In 2020, over 52% of Puerto Rico voters voted YES on statehood.
Once again, the losing factions tried to come up with a way to deny and reject the democratically expressed wishes of the voters of Puerto Rico. This time, they couldn’t claim that the turnout was inadequate. The vote was taken on the same day as the general election and turnout was the same.
They couldn’t claim that blank ballots told their own story or call for a boycott. The ballots clearly stated that blank ballots would not be counted, and the anti-statehood factions worked hard to get out a “No” vote. They clearly understood that voting “No” would be a vote against statehood.
With three clear options for Puerto Rico’s future political status, one choice — statehood — had a clear majority. We don’t know how many of the “No” votes wanted independence, how many wanted “enhanced commonwealth” or how many wanted to continue as a territory. We don’t know if any wanted free association or to become a colony of Spain once again. But anyone who did not want statehood could choose “No.”
The majority voted “Yes.”
The fight against statehood
The majority of Puerto Rico voters want statehood. The statehood option has won every plebiscite held during this century. But there are anti-statehood factions. There are people who benefit from the status quo and do not want to see equality and justice for Puerto Rico. There are some who still imagine that the “free beer and barbecue” position of enhanced commonwealth could exist.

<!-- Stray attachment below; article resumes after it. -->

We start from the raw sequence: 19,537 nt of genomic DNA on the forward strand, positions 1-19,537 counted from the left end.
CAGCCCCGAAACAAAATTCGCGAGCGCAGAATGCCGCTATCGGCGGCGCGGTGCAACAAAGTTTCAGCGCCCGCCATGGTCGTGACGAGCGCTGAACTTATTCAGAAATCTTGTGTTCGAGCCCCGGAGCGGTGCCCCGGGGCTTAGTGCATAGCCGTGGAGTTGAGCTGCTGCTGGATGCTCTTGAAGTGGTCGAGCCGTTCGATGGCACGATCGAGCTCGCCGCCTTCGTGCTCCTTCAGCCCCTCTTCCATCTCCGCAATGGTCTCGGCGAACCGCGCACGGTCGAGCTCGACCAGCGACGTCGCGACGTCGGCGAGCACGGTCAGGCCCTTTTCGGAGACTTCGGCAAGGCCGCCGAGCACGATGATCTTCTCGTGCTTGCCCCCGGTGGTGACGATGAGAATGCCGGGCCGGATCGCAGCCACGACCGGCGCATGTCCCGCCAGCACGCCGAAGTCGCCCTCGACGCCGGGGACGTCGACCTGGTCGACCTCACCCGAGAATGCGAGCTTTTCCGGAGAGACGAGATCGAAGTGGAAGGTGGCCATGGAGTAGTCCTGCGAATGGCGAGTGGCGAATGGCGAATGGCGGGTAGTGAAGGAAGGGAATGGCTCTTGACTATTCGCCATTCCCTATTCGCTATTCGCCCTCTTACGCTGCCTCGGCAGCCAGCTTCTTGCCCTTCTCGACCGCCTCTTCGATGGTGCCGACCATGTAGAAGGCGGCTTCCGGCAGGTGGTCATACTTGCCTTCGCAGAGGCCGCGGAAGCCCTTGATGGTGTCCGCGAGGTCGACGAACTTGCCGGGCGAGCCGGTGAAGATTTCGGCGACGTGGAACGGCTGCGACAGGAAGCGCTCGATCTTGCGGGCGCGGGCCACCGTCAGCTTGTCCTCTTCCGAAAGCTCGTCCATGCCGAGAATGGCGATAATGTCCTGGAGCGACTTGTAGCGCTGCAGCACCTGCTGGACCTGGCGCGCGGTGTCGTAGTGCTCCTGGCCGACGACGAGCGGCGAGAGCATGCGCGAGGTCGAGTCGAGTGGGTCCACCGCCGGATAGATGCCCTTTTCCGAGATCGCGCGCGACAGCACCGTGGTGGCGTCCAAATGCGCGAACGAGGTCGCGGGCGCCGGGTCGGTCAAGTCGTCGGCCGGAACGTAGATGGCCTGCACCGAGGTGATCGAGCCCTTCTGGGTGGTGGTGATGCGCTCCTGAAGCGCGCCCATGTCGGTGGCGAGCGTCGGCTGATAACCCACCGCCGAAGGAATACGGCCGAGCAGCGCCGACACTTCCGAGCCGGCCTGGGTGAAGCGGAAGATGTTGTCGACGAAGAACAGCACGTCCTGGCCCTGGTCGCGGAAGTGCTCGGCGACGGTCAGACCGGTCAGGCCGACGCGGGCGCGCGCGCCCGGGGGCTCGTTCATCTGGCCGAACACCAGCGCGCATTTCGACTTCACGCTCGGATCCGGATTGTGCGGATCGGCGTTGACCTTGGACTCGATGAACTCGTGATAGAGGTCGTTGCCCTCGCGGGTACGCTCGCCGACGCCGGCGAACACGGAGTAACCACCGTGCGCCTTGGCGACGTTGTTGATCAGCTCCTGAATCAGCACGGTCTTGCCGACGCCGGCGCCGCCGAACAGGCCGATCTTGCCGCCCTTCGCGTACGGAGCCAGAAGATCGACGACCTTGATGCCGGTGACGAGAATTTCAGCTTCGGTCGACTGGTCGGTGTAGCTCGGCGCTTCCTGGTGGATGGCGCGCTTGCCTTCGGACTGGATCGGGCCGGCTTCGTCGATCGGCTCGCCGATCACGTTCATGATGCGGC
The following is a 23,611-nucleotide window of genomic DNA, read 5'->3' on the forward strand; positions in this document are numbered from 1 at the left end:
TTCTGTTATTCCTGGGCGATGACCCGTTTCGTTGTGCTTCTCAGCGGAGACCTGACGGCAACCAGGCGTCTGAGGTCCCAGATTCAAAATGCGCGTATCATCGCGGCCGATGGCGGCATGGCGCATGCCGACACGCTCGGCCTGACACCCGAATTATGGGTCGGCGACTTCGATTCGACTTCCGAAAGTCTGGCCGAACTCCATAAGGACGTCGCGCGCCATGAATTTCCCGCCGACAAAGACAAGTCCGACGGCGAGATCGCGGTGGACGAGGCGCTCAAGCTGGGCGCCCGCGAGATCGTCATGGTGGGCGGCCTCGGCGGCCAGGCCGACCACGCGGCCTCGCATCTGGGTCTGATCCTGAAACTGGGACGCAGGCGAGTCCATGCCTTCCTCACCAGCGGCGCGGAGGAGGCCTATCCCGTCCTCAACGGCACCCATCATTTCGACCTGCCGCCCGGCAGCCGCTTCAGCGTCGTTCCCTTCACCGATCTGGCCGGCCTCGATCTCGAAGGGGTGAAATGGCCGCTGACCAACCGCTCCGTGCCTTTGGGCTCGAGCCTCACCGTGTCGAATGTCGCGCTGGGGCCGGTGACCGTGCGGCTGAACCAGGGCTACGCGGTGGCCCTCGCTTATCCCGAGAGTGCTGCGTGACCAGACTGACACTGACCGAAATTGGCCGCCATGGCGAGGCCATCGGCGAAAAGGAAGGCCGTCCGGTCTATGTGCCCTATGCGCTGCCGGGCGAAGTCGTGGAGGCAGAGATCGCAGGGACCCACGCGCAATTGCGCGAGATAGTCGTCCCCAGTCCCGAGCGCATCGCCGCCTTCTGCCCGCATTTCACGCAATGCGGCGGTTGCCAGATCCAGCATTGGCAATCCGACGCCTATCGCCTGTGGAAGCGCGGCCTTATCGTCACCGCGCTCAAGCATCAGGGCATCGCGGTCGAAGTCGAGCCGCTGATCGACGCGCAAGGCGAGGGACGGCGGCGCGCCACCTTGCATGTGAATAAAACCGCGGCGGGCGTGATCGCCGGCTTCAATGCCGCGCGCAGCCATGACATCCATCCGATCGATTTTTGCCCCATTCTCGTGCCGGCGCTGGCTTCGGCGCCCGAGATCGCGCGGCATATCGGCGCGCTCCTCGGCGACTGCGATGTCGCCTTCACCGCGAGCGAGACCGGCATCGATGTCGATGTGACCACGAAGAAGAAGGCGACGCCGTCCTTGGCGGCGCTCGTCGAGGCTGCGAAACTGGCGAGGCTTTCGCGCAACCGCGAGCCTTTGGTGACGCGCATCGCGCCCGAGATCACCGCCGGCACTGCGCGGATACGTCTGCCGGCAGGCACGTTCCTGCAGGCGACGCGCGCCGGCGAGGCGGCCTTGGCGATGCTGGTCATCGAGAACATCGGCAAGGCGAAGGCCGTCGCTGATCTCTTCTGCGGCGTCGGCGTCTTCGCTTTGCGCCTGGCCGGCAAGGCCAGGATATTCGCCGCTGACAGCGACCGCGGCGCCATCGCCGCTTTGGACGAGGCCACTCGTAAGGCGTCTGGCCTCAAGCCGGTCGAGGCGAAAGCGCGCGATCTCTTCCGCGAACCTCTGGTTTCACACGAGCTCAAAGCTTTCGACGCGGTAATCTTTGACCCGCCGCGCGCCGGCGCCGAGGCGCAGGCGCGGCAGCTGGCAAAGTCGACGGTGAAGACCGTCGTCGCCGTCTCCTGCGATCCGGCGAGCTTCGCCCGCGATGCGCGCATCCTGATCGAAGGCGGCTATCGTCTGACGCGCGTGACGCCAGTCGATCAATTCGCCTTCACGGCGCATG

Before the 2020 vote, with the plebiscite already scheduled, some reintroduced the “Puerto Rico Self-Determination Act” which was a warmed-up version of bills introduced in the 20th century. Calling for a constitutional convention with byzantine rules for coming up with and voting on innovative ideas for Puerto Rico’s status, it was intended to derail the process of moving toward statehood.
After the vote for statehood, leaders from multiple political positions on Puerto Rico’s status got together and hammered out a compromise bill, the Puerto Rico Status Act. It calls for yet another plebiscite.
This bill is different, though, because it asks Congress to accept responsibility to take action on the outcome of the final, federally-sponsored referendum. When Puerto Rico once again votes for statehood, as we confidently expect it will, Congress will admit Puerto Rico as a state. Congress must give Puerto Rico a clear and binding offer that shows what status options Congress will accept and support for Puerto Rico. And then Congress must follow through. Puerto Rico has been subjected to election denial and voter suppression for too long.
Reach out to your representatives today and ask for a binding offer of statehood for Puerto Rico.